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Step 7: Independent examination

An independent examiner will evaluate your plan to ensure it meets all statutory obligations.

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Your local planning authority will arrange for the independent examination of your Neighbourhood Plan.

The examiner is appointed by your local planning authority but the person can only be appointed with the agreement of the body responsible for preparing the Neighbourhood Plan. The arrangements for the examination will be decided by the examiner in consultation with your local planning authority and your parish or town council, or neighbourhood forum, whichever is relevant. The main purpose of the examination is to ensure that your Neighbourhood Plan:

  • Meets European obligations.
  • Has regard to national planning policies.
  • Is in general conformity with the strategic policies of the Local Plan.
  • Is compatible with adjoining Neighbourhood Plans.
  • Contributes to the achievement of sustainable development.

It's likely that the examiner will wish to consider written representations (comments objecting to or supporting your Neighbourhood Plan) rather than hearing comments in person, but a public hearing may be called if the examiner feels this is required.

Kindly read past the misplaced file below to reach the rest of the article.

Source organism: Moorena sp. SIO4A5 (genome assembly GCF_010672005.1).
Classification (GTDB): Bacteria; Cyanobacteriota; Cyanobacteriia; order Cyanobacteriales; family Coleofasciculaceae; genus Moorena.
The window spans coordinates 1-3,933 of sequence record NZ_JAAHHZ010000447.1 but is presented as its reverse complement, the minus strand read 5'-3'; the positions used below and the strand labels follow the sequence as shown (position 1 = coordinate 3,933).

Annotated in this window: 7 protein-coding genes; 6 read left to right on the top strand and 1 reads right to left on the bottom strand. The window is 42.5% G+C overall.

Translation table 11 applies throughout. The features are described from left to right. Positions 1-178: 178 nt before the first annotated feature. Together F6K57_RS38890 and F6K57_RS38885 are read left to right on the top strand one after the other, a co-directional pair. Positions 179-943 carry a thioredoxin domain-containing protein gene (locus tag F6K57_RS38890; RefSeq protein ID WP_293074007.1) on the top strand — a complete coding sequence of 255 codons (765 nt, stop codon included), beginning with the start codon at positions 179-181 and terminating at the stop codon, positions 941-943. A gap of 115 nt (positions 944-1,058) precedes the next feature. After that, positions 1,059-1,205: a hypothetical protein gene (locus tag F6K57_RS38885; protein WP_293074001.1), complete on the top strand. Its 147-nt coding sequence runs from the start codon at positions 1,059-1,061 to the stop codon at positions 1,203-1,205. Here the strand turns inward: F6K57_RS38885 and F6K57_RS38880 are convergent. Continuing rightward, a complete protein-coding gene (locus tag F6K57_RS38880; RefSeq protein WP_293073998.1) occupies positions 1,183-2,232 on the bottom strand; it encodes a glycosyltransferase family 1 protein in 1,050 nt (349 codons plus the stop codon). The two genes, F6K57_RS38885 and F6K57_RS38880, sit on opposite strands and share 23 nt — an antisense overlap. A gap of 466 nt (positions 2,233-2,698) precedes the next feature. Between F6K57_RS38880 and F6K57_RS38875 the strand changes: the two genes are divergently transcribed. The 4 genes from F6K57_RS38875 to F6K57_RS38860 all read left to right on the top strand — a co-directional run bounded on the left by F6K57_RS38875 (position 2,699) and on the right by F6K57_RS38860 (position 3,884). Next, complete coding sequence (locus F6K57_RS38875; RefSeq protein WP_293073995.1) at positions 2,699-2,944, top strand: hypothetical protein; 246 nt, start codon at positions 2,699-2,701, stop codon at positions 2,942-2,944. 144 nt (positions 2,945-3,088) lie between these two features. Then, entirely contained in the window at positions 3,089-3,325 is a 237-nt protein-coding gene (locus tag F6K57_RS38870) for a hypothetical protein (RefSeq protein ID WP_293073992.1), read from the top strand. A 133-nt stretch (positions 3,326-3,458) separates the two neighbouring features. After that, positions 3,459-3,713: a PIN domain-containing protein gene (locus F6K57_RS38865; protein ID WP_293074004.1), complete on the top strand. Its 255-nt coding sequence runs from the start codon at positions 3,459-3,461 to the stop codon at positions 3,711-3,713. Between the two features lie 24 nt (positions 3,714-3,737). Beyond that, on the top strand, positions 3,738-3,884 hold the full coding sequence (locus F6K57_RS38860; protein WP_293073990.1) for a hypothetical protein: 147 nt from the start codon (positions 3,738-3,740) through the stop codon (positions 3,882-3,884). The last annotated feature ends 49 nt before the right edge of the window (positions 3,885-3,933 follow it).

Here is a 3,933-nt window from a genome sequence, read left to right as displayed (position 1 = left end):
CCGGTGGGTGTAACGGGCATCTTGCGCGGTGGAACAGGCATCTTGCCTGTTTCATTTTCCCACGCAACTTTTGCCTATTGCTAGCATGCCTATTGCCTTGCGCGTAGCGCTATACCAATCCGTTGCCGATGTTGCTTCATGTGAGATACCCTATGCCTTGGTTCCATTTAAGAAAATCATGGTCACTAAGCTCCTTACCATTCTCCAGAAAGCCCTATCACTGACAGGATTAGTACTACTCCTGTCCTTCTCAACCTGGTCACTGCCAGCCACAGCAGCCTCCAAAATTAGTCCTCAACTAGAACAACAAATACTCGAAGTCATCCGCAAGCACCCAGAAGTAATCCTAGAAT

Top tip

If a public hearing is held and you intend to speak you may need to prepare yourself to answer questions about your Neighbourhood Plan. You may be asked about the process (how it was prepared including the role of consultation and, if relevant, Sustainability Appraisal) and the content (e.g. to provide evidence or justification for a particular policy approach).

The examiner's report

Once the examination is over, the examiner will issue a report that is likely to include one of the following recommendations:

  • That your draft Neighbourhood Plan should proceed to a referendum.
  • That your draft Neighbourhood Plan should proceed to a referendum, subject to certain amendments.
  • That your draft Neighbourhood Plan should not proceed.

If the recommendation is that the Neighbourhood Plan should not proceed to a referendum the reasons for this should be explained. The community will then need to consider whether, and if so how, they can address these concerns. If they feel the changes that would need to be made are acceptable they can look to submit the revised version for further examination in the future.

If the recommendation is that the plan should proceed to a referendum the examiner may give advice on the communities to be covered by the referendum (which could go beyond the area covered by your Neighbourhood Plan). This may be, for example, because your Neighbourhood Plan proposes a site for development near to the boundary of your neighbourhood area and so the examiner wishes to extend voting rights to residents the other side of the boundary.

Your local planning authority will consider the examiner's report, decide whether the recommendations should be followed, and will then publish its decision, notifying those who prepared and submitted the Neighbourhood Plan.

NextStep 8: Referendum and Adoption